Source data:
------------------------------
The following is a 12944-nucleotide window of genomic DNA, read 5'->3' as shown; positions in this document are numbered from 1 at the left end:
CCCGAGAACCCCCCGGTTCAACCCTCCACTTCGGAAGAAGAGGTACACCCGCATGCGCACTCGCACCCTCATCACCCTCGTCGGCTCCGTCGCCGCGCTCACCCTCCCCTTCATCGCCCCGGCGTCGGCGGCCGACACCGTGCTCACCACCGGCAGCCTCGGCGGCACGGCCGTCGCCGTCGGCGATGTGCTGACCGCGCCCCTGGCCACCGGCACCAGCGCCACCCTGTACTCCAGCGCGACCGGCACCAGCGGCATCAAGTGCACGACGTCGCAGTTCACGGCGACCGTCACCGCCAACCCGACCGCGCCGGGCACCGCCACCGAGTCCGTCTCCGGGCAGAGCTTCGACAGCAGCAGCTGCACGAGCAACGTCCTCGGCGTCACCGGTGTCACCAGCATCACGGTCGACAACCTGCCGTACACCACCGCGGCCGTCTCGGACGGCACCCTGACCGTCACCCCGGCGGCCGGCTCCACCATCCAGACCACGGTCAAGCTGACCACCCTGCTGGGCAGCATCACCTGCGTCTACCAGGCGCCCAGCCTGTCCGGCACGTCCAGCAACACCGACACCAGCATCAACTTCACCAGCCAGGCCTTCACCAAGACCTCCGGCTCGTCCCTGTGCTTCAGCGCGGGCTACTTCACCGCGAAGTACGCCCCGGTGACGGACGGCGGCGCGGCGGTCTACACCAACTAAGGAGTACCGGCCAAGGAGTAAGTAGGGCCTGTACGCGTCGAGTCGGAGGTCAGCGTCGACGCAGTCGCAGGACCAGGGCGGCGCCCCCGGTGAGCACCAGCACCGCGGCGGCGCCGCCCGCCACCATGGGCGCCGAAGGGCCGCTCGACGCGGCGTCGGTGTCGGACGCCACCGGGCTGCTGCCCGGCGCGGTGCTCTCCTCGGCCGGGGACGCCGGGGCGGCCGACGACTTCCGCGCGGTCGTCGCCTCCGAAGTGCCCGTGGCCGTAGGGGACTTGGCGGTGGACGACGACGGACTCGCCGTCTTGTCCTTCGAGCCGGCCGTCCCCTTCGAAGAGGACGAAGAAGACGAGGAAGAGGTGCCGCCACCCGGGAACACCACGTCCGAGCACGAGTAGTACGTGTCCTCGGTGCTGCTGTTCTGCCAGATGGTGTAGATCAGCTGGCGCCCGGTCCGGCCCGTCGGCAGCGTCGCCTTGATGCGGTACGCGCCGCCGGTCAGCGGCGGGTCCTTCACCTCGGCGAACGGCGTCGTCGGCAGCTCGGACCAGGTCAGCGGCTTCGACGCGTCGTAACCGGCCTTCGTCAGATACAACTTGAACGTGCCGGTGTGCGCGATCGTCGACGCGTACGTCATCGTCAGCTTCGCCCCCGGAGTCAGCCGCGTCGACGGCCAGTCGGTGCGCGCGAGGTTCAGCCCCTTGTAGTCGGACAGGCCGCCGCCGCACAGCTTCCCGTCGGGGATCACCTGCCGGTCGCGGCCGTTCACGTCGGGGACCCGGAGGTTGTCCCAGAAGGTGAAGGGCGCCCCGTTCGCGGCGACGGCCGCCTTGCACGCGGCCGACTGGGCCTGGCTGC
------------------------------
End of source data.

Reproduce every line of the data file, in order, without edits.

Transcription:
The following is a 12944-nucleotide window of genomic DNA, read 5'->3' as shown; positions in this document are numbered from 1 at the left end:
CCCGAGAACCCCCCGGTTCAACCCTCCACTTCGGAAGAAGAGGTACACCCGCATGCGCACTCGCACCCTCATCACCCTCGTCGGCTCCGTCGCCGCGCTCACCCTCCCCTTCATCGCCCCGGCGTCGGCGGCCGACACCGTGCTCACCACCGGCAGCCTCGGCGGCACGGCCGTCGCCGTCGGCGATGTGCTGACCGCGCCCCTGGCCACCGGCACCAGCGCCACCCTGTACTCCAGCGCGACCGGCACCAGCGGCATCAAGTGCACGACGTCGCAGTTCACGGCGACCGTCACCGCCAACCCGACCGCGCCGGGCACCGCCACCGAGTCCGTCTCCGGGCAGAGCTTCGACAGCAGCAGCTGCACGAGCAACGTCCTCGGCGTCACCGGTGTCACCAGCATCACGGTCGACAACCTGCCGTACACCACCGCGGCCGTCTCGGACGGCACCCTGACCGTCACCCCGGCGGCCGGCTCCACCATCCAGACCACGGTCAAGCTGACCACCCTGCTGGGCAGCATCACCTGCGTCTACCAGGCGCCCAGCCTGTCCGGCACGTCCAGCAACACCGACACCAGCATCAACTTCACCAGCCAGGCCTTCACCAAGACCTCCGGCTCGTCCCTGTGCTTCAGCGCGGGCTACTTCACCGCGAAGTACGCCCCGGTGACGGACGGCGGCGCGGCGGTCTACACCAACTAAGGAGTACCGGCCAAGGAGTAAGTAGGGCCTGTACGCGTCGAGTCGGAGGTCAGCGTCGACGCAGTCGCAGGACCAGGGCGGCGCCCCCGGTGAGCACCAGCACCGCGGCGGCGCCGCCCGCCACCATGGGCGCCGAAGGGCCGCTCGACGCGGCGTCGGTGTCGGACGCCACCGGGCTGCTGCCCGGCGCGGTGCTCTCCTCGGCCGGGGACGCCGGGGCGGCCGACGACTTCCGCGCGGTCGTCGCCTCCGAAGTGCCCGTGGCCGTAGGGGACTTGGCGGTGGACGACGACGGACTCGCCGTCTTGTCCTTCGAGCCGGCCGTCCCCTTCGAAGAGGACGAAGAAGACGAGGAAGAGGTGCCGCCACCCGGGAACACCACGTCCGAGCACGAGTAGTACGTGTCCTCGGTGCTGCTGTTCTGCCAGATGGTGTAGATCAGCTGGCGCCCGGTCCGGCCCGTCGGCAGCGTCGCCTTGATGCGGTACGCGCCGCCGGTCAGCGGCGGGTCCTTCACCTCGGCGAACGGCGTCGTCGGCAGCTCGGACCAGGTCAGCGGCTTCGACGCGTCGTAACCGGCCTTCGTCAGATACAACTTGAACGTGCCGGTGTGCGCGATCGTCGACGCGTACGTCATCGTCAGCTTCGCCCCCGGAGTCAGCCGCGTCGACGGCCAGTCGGTGCGCGCGAGGTTCAGCCCCTTGTAGTCGGACAGGCCGCCGCCGCACAGCTTCCCGTCGGGGATCACCTGCCGGTCGCGGCCGTTCACGTCGGGGACCCGGAGGTTGTCCCAGAAGGTGAAGGGCGCCCCGTTCGCGGCGACGGCCGCCTTGCACGCGGCCGACTGGGCCTGGCTGC